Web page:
AUS DEM SPIEGEL
Ausgabe 21/2007

Living and Dying in Baghdad One Day in the World's Most Dangerous City

What does daily life look like in the Iraqi capital? What goes through people's heads whenever yet another bomb explodes, killing and maiming innocent people? SPIEGEL spent time with four Iraqis and describes a day in the world's most dangerous city through their eyes.

Von , Hussam Ali, Ala Chalil Nassir and


2:15 p.m., THE GREEN ZONE

Parliamentarian Mithal al-Alussi from the Iraqi National Party is sitting in the Grill Room at the Hotel Rashid, an 18-story building in the Green Zone. Many members of parliament live in the hotel because living anyplace else in Baghdad would be too dangerous for them. But the militias occasionally even fire at the Rashid from the distance.

Alussi discusses the current hot-button issues in Iraqi politics: the oil law that is meant to ensure equitable distribution of the country's oil revenues that the political parties can't seem to agree on; the question of whether former members of Saddam's Baath Party should continue to be excluded from public service, which the Shiites favor and the Sunnis oppose and, finally, the question of parliamentary vacation, which ...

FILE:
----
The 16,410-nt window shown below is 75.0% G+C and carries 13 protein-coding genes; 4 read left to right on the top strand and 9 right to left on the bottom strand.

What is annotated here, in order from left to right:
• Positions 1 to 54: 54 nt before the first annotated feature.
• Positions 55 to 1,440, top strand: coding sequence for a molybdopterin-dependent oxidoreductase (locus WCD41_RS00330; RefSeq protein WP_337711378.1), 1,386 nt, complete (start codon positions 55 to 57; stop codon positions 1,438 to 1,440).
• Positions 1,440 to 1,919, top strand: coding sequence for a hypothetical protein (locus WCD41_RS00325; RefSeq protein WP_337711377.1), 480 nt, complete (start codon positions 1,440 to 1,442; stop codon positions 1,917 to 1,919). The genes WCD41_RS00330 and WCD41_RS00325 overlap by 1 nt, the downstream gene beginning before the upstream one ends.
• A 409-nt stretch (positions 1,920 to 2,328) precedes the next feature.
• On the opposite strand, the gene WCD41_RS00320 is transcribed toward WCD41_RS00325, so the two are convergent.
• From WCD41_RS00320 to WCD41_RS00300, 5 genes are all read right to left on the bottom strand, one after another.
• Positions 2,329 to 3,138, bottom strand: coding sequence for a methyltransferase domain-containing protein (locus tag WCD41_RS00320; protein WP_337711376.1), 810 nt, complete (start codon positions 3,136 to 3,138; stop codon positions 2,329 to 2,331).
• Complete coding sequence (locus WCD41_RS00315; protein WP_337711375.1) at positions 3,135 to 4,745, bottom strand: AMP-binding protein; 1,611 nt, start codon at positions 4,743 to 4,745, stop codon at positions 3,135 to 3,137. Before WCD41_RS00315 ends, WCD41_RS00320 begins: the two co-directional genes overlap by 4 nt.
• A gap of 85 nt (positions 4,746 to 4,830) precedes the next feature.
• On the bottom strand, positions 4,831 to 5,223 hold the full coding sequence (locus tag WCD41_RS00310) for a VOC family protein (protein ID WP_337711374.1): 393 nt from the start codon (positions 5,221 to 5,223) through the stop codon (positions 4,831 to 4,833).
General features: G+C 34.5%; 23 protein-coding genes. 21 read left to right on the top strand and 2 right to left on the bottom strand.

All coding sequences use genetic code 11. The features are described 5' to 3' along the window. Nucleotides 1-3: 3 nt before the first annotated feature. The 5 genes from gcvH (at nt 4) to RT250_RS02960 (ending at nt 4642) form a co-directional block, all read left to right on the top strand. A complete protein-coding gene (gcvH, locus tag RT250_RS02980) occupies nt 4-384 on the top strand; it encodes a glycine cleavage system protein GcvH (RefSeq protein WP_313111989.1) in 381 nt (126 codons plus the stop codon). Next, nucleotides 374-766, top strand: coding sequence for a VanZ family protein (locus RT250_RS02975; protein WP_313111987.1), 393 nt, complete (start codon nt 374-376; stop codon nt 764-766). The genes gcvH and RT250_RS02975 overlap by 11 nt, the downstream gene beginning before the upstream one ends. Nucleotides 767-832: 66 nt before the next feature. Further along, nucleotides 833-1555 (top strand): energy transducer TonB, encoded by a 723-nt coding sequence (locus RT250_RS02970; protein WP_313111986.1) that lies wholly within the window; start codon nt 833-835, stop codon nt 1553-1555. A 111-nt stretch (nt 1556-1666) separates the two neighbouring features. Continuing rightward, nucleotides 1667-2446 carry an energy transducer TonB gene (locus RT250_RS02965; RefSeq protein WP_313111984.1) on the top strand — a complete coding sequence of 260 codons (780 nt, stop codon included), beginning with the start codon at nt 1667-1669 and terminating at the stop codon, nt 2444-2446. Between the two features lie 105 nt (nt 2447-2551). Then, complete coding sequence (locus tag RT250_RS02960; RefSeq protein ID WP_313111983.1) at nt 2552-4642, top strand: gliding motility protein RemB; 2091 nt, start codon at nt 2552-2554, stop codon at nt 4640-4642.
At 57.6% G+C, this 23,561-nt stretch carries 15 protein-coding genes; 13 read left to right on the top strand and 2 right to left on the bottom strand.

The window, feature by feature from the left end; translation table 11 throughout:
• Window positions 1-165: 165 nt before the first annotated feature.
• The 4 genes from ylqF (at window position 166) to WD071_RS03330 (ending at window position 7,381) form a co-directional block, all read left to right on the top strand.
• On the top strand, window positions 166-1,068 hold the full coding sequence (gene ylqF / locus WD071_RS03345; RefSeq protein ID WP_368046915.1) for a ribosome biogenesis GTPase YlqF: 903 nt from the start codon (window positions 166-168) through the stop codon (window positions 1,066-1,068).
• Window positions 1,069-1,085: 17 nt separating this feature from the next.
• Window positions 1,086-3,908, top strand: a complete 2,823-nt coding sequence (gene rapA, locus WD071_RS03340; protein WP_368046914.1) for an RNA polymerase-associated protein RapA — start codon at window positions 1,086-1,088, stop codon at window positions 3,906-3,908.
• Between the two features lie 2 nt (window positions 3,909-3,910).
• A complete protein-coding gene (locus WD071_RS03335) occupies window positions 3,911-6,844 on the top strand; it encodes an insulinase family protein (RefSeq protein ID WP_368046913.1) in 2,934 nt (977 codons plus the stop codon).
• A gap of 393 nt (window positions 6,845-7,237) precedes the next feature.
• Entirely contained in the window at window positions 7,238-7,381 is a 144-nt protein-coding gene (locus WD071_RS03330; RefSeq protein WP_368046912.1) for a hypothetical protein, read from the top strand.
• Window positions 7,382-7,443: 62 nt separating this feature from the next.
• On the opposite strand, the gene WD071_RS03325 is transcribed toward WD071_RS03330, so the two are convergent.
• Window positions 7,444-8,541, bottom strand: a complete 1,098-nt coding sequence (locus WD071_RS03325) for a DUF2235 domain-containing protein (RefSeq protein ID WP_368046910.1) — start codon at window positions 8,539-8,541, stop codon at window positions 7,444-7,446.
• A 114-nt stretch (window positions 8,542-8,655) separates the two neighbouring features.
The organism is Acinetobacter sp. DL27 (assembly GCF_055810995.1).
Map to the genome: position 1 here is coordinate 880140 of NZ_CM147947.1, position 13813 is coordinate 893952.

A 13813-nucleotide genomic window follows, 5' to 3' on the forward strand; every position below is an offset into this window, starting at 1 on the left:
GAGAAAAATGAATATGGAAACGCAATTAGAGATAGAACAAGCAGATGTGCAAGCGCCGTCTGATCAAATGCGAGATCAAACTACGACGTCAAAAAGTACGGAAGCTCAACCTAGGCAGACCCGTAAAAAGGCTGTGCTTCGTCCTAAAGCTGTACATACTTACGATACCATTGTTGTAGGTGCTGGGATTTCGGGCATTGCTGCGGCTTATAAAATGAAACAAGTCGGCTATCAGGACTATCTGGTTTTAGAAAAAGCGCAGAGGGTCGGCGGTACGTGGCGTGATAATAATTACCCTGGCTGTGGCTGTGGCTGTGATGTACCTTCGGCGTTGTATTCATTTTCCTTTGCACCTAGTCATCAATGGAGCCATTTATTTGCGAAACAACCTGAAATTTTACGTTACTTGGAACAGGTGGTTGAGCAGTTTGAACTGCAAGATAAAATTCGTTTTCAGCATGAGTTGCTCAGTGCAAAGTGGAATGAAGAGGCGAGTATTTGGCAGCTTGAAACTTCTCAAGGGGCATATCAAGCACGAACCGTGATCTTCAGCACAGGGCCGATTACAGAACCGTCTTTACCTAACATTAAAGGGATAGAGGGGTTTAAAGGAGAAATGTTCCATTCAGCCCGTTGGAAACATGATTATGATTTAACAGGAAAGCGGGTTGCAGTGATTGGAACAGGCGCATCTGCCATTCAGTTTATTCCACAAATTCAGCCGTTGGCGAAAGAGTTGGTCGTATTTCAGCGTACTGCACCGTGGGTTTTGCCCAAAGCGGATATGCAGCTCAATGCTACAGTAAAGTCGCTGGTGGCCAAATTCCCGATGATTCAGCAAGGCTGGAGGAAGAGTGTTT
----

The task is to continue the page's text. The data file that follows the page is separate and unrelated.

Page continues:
Alussi is interrupted in mid-sentence as the lights suddenly go out. There is deafening roar in the distance and the room has fallen silent.

+++ 2:45 p.m. A car bomb explodes on the busy Wathba Square in central Baghdad. Seventeen people die and 46 are wounded. Television reports show a crater in the ground filled with rubble, splintered wood, bits of metal and a tire. Iraqi and US soldiers secure the area. A similar attack nearby on April 18 claimed 127 lives. +++

3:05 p.m., Medical City >>

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